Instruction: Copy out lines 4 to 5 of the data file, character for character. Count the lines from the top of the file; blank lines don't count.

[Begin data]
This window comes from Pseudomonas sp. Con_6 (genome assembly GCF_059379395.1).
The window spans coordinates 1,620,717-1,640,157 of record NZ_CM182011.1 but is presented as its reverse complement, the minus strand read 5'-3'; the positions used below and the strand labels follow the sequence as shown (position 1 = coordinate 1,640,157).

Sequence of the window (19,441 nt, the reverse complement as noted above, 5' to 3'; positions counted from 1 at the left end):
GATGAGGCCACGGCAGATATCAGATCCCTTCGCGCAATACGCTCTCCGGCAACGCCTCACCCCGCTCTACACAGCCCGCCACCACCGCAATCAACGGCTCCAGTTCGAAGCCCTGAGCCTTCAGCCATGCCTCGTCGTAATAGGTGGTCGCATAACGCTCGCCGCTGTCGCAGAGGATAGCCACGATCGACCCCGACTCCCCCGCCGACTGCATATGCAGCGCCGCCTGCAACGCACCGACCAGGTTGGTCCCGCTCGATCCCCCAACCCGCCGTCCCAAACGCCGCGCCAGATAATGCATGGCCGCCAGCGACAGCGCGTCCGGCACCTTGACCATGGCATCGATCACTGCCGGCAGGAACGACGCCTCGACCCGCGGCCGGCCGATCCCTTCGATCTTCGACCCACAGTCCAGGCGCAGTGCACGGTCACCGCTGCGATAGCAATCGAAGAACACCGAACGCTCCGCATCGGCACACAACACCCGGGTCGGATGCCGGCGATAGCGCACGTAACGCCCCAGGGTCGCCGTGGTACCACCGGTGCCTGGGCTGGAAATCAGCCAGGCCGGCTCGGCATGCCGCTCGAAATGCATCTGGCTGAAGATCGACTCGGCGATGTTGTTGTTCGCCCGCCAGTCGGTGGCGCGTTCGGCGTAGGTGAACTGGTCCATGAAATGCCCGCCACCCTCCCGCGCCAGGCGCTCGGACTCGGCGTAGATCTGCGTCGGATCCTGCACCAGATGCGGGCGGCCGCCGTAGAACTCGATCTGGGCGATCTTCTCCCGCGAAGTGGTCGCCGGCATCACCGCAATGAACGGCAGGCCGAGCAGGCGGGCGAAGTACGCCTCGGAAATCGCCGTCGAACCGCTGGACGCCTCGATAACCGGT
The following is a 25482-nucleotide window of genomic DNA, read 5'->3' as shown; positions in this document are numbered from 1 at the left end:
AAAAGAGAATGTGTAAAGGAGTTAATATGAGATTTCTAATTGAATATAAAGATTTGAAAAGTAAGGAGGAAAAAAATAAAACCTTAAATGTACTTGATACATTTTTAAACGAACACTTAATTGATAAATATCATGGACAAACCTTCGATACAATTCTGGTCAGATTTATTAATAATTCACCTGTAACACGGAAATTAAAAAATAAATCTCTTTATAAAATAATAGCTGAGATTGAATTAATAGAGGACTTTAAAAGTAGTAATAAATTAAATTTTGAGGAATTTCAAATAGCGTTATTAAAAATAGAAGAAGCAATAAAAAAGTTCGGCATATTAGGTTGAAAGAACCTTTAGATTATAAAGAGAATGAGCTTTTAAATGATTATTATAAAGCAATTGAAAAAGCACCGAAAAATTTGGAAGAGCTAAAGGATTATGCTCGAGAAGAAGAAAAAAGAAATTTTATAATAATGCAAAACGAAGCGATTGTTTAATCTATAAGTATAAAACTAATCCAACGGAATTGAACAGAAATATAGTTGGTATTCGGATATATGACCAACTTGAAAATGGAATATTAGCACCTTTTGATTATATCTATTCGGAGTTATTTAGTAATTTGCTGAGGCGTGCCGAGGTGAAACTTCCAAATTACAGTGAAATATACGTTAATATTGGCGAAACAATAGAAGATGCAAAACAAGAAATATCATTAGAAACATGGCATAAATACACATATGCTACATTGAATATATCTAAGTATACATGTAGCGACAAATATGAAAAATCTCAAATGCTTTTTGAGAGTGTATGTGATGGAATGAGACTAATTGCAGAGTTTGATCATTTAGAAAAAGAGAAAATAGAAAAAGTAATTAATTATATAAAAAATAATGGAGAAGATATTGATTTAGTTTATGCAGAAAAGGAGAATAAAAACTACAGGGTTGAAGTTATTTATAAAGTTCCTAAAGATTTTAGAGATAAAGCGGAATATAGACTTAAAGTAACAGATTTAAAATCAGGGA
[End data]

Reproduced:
GATGAGGCCACGGCAGATATCAGATCCCTTCGCGCAATACGCTCTCCGGCAACGCCTCACCCCGCTCTACACAGCCCGCCACCACCGCAATCAACGGCTCCAGTTCGAAGCCCTGAGCCTTCAGCCATGCCTCGTCGTAATAGGTGGTCGCATAACGCTCGCCGCTGTCGCAGAGGATAGCCACGATCGACCCCGACTCCCCCGCCGACTGCATATGCAGCGCCGCCTGCAACGCACCGACCAGGTTGGTCCCGCTCGATCCCCCAACCCGCCGTCCCAAACGCCGCGCCAGATAATGCATGGCCGCCAGCGACAGCGCGTCCGGCACCTTGACCATGGCATCGATCACTGCCGGCAGGAACGACGCCTCGACCCGCGGCCGGCCGATCCCTTCGATCTTCGACCCACAGTCCAGGCGCAGTGCACGGTCACCGCTGCGATAGCAATCGAAGAACACCGAACGCTCCGCATCGGCACACAACACCCGGGTCGGATGCCGGCGATAGCGCACGTAACGCCCCAGGGTCGCCGTGGTACCACCGGTGCCTGGGCTGGAAATCAGCCAGGCCGGCTCGGCATGCCGCTCGAAATGCATCTGGCTGAAGATCGACTCGGCGATGTTGTTGTTCGCCCGCCAGTCGGTGGCGCGTTCGGCGTAGGTGAACTGGTCCATGAAATGCCCGCCACCCTCCCGCGCCAGGCGCTCGGACTCGGCGTAGATCTGCGTCGGATCCTGCACCAGATGCGGGCGGCCGCCGTAGAACTCGATCTGGGCGATCTTCTCCCGCGAAGTGGTCGCCGGCATCACCGCAATGAACGGCAGGCCGAGCAGGCGGGCGAAGTACGCCTCGGAAATCGCCGTCGAACCGCTGGACGCCTCGATAACCGGT
The following is a 25482-nucleotide window of genomic DNA, read 5'->3' as shown; positions in this document are numbered from 1 at the left end: